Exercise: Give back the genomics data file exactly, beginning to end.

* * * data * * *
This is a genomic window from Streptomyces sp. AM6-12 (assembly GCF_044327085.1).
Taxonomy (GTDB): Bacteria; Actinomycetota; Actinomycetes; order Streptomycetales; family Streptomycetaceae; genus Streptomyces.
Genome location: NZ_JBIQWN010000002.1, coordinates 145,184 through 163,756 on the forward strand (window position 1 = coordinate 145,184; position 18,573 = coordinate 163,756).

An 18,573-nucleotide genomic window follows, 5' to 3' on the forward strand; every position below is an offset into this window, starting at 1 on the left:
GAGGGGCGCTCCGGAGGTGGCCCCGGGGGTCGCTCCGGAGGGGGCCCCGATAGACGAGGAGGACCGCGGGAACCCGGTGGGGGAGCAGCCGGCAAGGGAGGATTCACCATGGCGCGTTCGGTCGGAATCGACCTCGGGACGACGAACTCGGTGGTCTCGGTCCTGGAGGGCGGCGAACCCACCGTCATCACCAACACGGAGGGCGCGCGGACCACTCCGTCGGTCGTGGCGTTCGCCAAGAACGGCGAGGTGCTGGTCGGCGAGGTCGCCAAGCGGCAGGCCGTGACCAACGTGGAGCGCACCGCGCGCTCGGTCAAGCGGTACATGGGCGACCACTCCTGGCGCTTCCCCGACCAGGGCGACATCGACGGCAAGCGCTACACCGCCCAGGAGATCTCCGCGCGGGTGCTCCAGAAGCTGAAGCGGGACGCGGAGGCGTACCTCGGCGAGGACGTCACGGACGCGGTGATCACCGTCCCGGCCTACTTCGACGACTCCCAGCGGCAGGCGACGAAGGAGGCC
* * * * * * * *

This is a genomic window from Streptomyces sp. AM6-12 (assembly GCF_044327085.1).
Taxonomy (GTDB): Bacteria; Actinomycetota; Actinomycetes; order Streptomycetales; family Streptomycetaceae; genus Streptomyces.
Genome location: NZ_JBIQWN010000002.1, coordinates 145,184 through 163,756 on the forward strand (window position 1 = coordinate 145,184; position 18,573 = coordinate 163,756).

An 18,573-nucleotide genomic window follows, 5' to 3' on the forward strand; every position below is an offset into this window, starting at 1 on the left:
GAGGGGCGCTCCGGAGGTGGCCCCGGGGGTCGCTCCGGAGGGGGCCCCGATAGACGAGGAGGACCGCGGGAACCCGGTGGGGGAGCAGCCGGCAAGGGAGGATTCACCATGGCGCGTTCGGTCGGAATCGACCTCGGGACGACGAACTCGGTGGTCTCGGTCCTGGAGGGCGGCGAACCCACCGTCATCACCAACACGGAGGGCGCGCGGACCACTCCGTCGGTCGTGGCGTTCGCCAAGAACGGCGAGGTGCTGGTCGGCGAGGTCGCCAAGCGGCAGGCCGTGACCAACGTGGAGCGCACCGCGCGCTCGGTCAAGCGGTACATGGGCGACCACTCCTGGCGCTTCCCCGACCAGGGCGACATCGACGGCAAGCGCTACACCGCCCAGGAGATCTCCGCGCGGGTGCTCCAGAAGCTGAAGCGGGACGCGGAGGCGTACCTCGGCGAGGACGTCACGGACGCGGTGATCACCGTCCCGGCCTACTTCGACGACTCCCAGCGGCAGGCGACGAAGGAGGCC